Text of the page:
To identify a geographic location of the first location 118 (and other locations along the fiber optic cable 106), the fiber optic sensing analysis platform 102 may operate in conjunction with one or more additional devices to obtain correlated location data associated with the fiber optic cable 106. For example, the one or more additional devices may include a vibration device, a measurement platform, and/or the like. In such an example, the vibration device may generate a series of vibrations having predetermined frequencies and predetermined amplitudes along a predetermined geographic route that approximates a path of the fiber optic cable 106. Similar to that described above, the fiber sensor device 104 may interpret backscatter of light from the fiber optic cable 106 to determine a distance between the first location 118 of the fiber optic cable 106 and a geographic location of a vibration. Based on the distance and the geographic location of the vibration, the measurement platform may determine the geographic location of the first location 118 along the fiber optic cable 106. The measurement platform may transmit the geographic location to the fiber optic sensing analysis platform 102.

In some implementations, the fiber optic sensing analysis platform 102 may approximate the geographic location of the first location 118 (and other locations along the fiber optic cable 106) using the sensing data and geographic data associated with the environmental sources of vibrations. For example, the fiber optic sensing analysis platform 102 may obtain geographic data (e.g., an address, geographic coordinates, and/or the like) of the playground, the factory, and the forest. Based on the sensing data, the fiber optic sensing analysis platform 102 may assess, to a reasonable degree of certainty, that the first source of vibration 108 is the playground, the second source of vibration 110 is the factory, and the third source of vibration 112 is the forest. As a result, the fiber optic sensing analysis platform 102 may determine an approximate geographic location of the first location 118, the second location 120, and the third location 122.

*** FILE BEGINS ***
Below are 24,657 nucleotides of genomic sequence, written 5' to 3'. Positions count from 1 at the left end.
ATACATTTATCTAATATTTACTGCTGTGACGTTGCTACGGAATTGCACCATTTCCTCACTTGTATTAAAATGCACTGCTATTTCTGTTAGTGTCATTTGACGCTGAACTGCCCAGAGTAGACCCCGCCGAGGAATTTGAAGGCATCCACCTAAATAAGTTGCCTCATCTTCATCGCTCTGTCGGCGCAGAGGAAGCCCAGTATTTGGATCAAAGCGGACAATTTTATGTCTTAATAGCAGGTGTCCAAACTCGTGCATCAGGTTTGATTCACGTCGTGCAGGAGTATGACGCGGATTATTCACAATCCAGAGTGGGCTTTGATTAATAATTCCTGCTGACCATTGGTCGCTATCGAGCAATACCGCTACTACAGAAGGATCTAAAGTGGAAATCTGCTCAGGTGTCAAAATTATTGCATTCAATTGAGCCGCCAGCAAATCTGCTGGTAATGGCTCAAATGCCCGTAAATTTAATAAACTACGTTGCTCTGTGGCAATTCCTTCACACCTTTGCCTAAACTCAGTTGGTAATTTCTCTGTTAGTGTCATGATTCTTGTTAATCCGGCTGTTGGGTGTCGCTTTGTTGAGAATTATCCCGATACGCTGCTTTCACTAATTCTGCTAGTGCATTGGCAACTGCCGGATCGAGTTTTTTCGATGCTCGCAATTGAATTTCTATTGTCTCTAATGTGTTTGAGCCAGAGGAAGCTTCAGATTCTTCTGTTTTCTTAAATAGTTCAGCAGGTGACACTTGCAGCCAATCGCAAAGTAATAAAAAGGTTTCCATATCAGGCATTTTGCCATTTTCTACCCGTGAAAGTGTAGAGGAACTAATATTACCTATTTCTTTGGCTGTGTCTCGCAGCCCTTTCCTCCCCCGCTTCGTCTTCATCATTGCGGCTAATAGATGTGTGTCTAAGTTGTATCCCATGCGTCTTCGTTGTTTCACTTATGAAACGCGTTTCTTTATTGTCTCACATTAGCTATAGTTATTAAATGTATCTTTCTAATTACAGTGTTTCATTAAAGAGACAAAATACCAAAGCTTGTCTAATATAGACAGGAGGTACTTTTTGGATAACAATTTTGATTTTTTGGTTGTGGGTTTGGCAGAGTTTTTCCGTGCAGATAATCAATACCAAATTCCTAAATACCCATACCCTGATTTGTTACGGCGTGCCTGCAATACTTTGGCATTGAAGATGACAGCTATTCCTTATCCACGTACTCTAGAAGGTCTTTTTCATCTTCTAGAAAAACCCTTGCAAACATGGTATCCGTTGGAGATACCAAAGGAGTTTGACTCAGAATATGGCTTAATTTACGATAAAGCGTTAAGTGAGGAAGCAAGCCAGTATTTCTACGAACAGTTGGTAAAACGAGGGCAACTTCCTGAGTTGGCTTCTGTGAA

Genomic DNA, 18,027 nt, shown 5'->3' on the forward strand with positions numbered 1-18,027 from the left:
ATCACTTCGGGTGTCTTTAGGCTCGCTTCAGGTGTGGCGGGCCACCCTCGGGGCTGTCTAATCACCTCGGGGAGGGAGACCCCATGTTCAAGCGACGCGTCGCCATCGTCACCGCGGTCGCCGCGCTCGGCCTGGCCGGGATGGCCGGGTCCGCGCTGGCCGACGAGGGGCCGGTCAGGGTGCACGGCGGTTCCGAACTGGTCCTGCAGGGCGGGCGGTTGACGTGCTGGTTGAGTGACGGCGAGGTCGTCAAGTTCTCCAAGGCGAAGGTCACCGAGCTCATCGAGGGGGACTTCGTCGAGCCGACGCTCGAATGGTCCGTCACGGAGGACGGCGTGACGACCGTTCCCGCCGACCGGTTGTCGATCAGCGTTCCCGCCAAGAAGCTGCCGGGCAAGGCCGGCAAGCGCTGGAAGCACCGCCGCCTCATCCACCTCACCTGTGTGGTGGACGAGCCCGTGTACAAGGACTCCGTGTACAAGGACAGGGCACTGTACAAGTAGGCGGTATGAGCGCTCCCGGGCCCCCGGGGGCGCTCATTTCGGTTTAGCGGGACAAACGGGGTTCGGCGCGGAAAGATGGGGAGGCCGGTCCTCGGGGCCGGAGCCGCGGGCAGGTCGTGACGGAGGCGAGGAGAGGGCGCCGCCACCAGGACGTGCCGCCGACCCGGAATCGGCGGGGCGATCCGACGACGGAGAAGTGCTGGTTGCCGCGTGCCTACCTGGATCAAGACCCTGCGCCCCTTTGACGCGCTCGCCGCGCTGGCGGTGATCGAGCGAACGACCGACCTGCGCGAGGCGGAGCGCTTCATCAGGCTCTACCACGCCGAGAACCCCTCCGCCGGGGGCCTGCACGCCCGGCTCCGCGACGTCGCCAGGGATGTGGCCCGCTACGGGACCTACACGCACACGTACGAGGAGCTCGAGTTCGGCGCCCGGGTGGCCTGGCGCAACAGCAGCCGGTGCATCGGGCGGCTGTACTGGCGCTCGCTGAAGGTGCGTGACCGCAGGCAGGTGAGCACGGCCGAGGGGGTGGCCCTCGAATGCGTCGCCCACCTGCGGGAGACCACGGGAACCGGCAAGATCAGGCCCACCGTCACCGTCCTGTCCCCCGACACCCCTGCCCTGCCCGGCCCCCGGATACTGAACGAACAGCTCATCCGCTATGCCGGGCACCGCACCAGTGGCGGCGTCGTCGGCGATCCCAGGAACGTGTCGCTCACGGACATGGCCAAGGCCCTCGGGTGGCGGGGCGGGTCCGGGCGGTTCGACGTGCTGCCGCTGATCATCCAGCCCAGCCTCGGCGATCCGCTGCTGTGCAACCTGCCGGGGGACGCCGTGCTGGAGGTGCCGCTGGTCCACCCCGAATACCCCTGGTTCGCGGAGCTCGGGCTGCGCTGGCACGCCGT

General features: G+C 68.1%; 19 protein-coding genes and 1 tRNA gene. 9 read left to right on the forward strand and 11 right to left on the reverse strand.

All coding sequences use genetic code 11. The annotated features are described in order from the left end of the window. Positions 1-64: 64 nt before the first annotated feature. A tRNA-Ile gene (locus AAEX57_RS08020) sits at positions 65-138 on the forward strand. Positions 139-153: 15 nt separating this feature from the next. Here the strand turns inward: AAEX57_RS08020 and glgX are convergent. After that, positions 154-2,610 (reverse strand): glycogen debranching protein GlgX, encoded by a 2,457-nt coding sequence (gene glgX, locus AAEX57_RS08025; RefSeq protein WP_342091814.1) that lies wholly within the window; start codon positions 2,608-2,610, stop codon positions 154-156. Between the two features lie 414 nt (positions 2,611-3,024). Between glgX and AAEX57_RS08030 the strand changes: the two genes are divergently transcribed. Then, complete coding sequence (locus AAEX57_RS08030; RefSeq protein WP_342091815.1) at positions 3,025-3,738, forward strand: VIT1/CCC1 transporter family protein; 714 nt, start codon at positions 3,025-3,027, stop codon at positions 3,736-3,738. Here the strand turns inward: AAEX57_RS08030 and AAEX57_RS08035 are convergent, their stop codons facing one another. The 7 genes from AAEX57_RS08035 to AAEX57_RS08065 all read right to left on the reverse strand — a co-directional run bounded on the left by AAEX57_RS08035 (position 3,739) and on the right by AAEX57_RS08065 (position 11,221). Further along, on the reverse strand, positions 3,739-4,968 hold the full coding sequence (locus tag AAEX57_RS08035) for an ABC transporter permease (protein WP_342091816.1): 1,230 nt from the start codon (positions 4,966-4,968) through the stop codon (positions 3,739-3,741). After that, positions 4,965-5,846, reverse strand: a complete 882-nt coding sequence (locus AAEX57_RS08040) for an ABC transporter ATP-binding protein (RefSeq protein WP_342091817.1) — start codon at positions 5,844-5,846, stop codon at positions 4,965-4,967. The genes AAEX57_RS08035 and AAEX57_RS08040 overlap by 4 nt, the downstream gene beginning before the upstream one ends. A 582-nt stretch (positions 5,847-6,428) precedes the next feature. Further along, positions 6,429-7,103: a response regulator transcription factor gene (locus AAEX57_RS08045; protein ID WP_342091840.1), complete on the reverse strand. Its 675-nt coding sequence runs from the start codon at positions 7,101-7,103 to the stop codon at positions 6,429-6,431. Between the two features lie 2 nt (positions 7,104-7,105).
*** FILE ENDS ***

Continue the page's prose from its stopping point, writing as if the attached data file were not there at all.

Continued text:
Additionally, or alternatively, the one or more actions may include causing the fiber optic cable 106 to be tested to verify that the fiber optic cable 106 is properly functioning. For example, the fiber optic sensing analysis platform 102 may transmit an instruction to the fiber sensor device 104. The instruction may indicate that the fiber sensor device 104 is to run a test (e.g., by injecting one or more light pulses into the fiber optic cable 106) to verify that the fiber optic cable 106 is properly functioning and the sensing data is accurate, transmit a report based on a result of the test, and/or the like. The instruction may indicate that the fiber sensor device 104 is to run the test on an on-demand basis, on a periodic basis, on a scheduled basis, and/or the like. Based on receiving the instruction, the fiber sensor device 104 may run the test and communicate with the fiber optic sensing analysis platform 102 that the fiber optic cable 106 is properly functioning.

Additionally, or alternatively, the one or more actions may include causing an autonomous vehicle to be dispatched to the first location 118 to provide an alert regarding a potential for damage of the fiber optic cable 106. For example, the fiber optic sensing analysis platform 102 may transmit an instruction to the autonomous vehicle (e.g., an unmanned aerial vehicle). The instruction may indicate that the autonomous vehicle is to travel to the first location 118, provide the alert (e.g., auditorily, visually, and/or the like) regarding a presence of the fiber optic cable 106, transmit a report regarding the alert to the fiber optic sensing analysis platform 102, and/or the like. Based on receiving the instruction, the autonomous vehicle may provide the alert to the construction crew to cause the construction crew to cease the activity, transmit the report to the fiber optic sensing analysis platform 102, and/or the like.